GnuPG OpenPGP Packet Stack Overflow Lets Remote Users Execute Arbitrary Code
SecurityTracker Alert ID: 1017349|
SecurityTracker URL: http://securitytracker.com/id/1017349
(Links to External Site)
Date: Dec 7 2006
Execution of arbitrary code via network, User access via network|
Fix Available: Yes Vendor Confirmed: Yes |
Version(s): prior to 1.4.6, also 2.0 prior to 2.0.2|
A vulnerability was reported in GnuPG. A remote user can cause arbitrary code to be executed on the target user's system.|
A remote user can create a specially crafted message that, when decrypted by the target user, will trigger a stack overflow and execute arbitrary code on the target system. The code will run with the privileges of the target user.
Specially crafted OpenPGP packets can cause a GnuPG filter to use an improperly initialized structure, triggering an overflow.
Tavis Ormandy discovered this vulnerability.
A remote user can create a message that, when decrypted by the target user, will execute arbitrary code on the target user's system.|
The vendor has issued a fixed version (1.4.6), available at:|
Also, a patch is available for versions 1.4.5 and 2.0.1.
Vendor URL: www.gnupg.org/ (Links to External Site)
|Underlying OS: Linux (Any), UNIX (Any), Windows (Any)|
This archive entry has one or more follow-up message(s) listed below.|
Source Message Contents
Subject: [GNUPG-announce] Important security update for GnuPG (2006-12-06 17:18:35)|
GnuPG: remotely controllable function pointer [CVE-2006-6235]
Tavis Ormandy of the Gentoo security team identified a severe and
exploitable bug in the processing of encrypted packets in GnuPG.
[ Please do not send private mail in response to this message. The
mailing list gnupg-devel is the best place to discuss this problem
(please subscribe first so you don't need moderator approval ). ]
Using malformed OpenPGP packets an attacker is able to modify and
dereference a function pointer in GnuPG. This is a remotely
exploitable bug and affects any use of GnuPG where an attacker can
control the data processed by GnuPG. It is not necessary limited to
encrypted data, also signed data may be affected.
Affected versions: All versions of GnuPG < 1.4.6
All versions of GnuPG-2 < 2.0.2
All beta versions of GnuPG-2 (1.9.0 .. 1.9.95)
Affected tools: gpg, gpgv, gpg2 and gpgv2.
Affected platforms: All.
gpg-agent, gpgsm as well as other tools are not affected.
A workaround is not known.
If you are using a vendor supplied version of GnuPG:
* Wait for an update from your vendor. Vendors have been informed on
Saturday December 2, less than a day after this bug has been reported.
If you are using GnuPG 1.4:
* Update as soon as possible to GnuPG 1.4.6. It has been uploaded to
the usual location: ftp://ftp.gnupg.org/gcrypt/gnupg/. This version
was due to be released anyway this week. See
http://www.gnupg.org/download/ for details.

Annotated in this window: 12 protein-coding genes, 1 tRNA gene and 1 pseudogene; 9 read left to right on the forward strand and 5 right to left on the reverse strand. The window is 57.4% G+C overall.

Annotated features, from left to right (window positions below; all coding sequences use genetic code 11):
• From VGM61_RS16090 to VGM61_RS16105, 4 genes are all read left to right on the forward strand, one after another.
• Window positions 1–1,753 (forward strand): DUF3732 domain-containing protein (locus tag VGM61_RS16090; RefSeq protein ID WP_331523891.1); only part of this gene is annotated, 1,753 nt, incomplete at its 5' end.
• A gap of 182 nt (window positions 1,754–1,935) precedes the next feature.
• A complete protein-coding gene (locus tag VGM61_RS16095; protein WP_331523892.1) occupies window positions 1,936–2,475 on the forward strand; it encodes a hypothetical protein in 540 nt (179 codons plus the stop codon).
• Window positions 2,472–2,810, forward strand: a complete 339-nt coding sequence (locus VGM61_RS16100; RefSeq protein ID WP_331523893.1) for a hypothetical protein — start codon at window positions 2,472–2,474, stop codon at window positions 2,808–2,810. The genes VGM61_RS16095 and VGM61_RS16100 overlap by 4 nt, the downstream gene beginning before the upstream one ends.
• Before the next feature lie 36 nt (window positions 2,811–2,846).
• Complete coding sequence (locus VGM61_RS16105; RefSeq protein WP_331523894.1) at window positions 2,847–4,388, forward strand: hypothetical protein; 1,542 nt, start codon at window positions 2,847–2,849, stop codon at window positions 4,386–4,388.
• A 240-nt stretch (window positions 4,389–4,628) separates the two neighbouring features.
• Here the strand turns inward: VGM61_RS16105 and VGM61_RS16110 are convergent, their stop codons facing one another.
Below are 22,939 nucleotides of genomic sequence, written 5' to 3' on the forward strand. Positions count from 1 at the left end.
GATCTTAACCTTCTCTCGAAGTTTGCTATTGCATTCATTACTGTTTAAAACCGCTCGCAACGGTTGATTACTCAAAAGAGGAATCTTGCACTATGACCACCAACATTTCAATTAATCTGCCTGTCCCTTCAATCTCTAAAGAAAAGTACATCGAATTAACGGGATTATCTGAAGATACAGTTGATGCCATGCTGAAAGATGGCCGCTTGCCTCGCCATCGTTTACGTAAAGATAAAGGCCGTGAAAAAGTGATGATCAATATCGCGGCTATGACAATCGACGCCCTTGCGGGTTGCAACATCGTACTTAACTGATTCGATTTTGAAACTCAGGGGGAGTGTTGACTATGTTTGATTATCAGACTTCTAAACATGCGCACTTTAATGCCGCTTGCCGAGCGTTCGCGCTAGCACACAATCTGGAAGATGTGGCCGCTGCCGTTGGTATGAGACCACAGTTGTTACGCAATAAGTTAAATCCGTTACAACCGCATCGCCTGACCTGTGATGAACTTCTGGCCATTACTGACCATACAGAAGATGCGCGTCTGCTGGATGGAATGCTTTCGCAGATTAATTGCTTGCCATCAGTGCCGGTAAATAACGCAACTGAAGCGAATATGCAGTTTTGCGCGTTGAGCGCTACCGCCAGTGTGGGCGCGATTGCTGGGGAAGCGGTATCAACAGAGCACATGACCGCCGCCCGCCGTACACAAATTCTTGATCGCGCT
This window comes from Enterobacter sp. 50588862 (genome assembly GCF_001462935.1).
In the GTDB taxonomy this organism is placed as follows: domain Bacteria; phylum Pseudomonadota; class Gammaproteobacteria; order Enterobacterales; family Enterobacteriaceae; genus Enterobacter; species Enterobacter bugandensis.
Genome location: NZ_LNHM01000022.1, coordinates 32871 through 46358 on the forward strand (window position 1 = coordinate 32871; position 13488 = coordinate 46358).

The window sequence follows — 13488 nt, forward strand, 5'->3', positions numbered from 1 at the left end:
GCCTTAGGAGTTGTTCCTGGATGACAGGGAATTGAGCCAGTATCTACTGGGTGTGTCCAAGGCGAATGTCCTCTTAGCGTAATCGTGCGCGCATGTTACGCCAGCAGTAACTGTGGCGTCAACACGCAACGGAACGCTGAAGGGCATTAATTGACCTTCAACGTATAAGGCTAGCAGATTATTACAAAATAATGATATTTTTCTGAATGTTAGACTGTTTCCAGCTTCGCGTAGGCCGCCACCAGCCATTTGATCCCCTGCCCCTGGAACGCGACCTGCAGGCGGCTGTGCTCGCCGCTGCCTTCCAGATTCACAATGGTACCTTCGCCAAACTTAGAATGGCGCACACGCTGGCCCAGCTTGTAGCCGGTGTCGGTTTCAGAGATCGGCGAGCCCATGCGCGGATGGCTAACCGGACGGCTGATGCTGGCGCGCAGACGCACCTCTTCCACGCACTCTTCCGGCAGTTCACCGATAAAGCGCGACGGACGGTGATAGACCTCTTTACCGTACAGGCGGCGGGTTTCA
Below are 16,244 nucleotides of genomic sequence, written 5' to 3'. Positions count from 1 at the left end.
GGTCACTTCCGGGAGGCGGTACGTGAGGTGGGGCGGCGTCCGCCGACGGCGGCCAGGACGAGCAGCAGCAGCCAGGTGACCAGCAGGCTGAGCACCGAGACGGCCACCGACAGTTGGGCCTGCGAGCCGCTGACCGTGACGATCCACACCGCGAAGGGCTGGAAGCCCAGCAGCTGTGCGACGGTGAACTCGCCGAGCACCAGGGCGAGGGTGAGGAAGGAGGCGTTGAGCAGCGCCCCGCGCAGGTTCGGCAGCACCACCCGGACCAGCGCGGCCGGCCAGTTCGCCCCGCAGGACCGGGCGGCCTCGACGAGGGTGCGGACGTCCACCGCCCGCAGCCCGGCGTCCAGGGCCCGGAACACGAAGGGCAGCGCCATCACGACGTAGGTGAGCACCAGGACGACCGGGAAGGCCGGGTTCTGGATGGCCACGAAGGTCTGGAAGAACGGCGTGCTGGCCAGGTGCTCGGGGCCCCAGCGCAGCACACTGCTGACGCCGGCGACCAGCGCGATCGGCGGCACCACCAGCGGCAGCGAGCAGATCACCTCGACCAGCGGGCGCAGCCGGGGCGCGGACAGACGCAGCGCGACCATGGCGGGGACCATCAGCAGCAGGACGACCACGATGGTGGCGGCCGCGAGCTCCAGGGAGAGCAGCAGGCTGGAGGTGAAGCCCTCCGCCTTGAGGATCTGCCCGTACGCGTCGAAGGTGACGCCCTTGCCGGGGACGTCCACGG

* Or: As another and less intrusive option, apply the attached patch
to GnuPG 1.4.5. This is the smallest possible fix.
If you are using GnuPG 2.0:
* Apply the attached patch against GnuPG 2.0.1.
* Or: Stop using gpg2 and gpgv2, install GnuPG 1.4.6 and use gpg and gpgv
If you are using a binary Windows version of GnuPG:
* A binary version of GnuPG 1.4.6 for Windows is available as usual.
* Gpg4win 1.0.8, including GnuPG 1.4.6, is available. Please go to
GnuPG uses data structures called filters to process OpenPGP messages.
These filters ware used in a similar way as a pipelines in the shell.
For communication between these filters context structures are used.
These are usually allocated on the stack and passed to the filter
functions. At most places the OpenPGP data stream fed into these
filters is closed before the context structure gets deallocated.
While decrypting encrypted packets, this may not happen in all cases
and the filter may use a void contest structure filled with garbage.
An attacker may control this garbage. The filter context includes
another context used by the low-level decryption to access the
decryption algorithm. This is done using a function pointer. By
carefully crafting an OpenPGP message, an attacker may control this
function pointer and call an arbitrary function of the process.
Obviously an exploit needs to prepared for a specific version,
compiler, libc, etc to be successful - but it is definitely doable.
Fixing this is obvious: We need to allocate the context on the heap
and use a reference count to keep it valid as long as either the
controlling code or the filter code needs it.
We have checked all other usages of such a stack based filter contexts
but fortunately found no other vulnerable places. This allows to
release a relatively small patch. However, for reasons of code
cleanness and easier audits we will soon start to change all these
stack based filter contexts to heap based ones.
g10 Code GmbH, a Duesseldorf based company owned and headed by GnuPG's
principal author, is currently funding GnuPG development. As evident
by the two vulnerabilities found within a week, a review of the entire
code base should be undertaken as soon as possible. As maintainers we
try to do our best and are working slowly through the code. The long
standing plan is to scrutinize the 2.0 code base, write more test
cases and to backport new fixes and cleanups to 1.4. However, as a
small company our resources are limited and we need to prioritize
other projects which get us actual revenues. Support contracts or
other financial backing would greatly help us to improve the quality
Tavis Ormandy found this vulnerability.
 See http://lists.gnupg.org/mailman/listinfo/gnupg-devel .
How good bad music and bad reasons sound when one marches against an enemy!
[Friedrich Nietzsche (1844-1900)]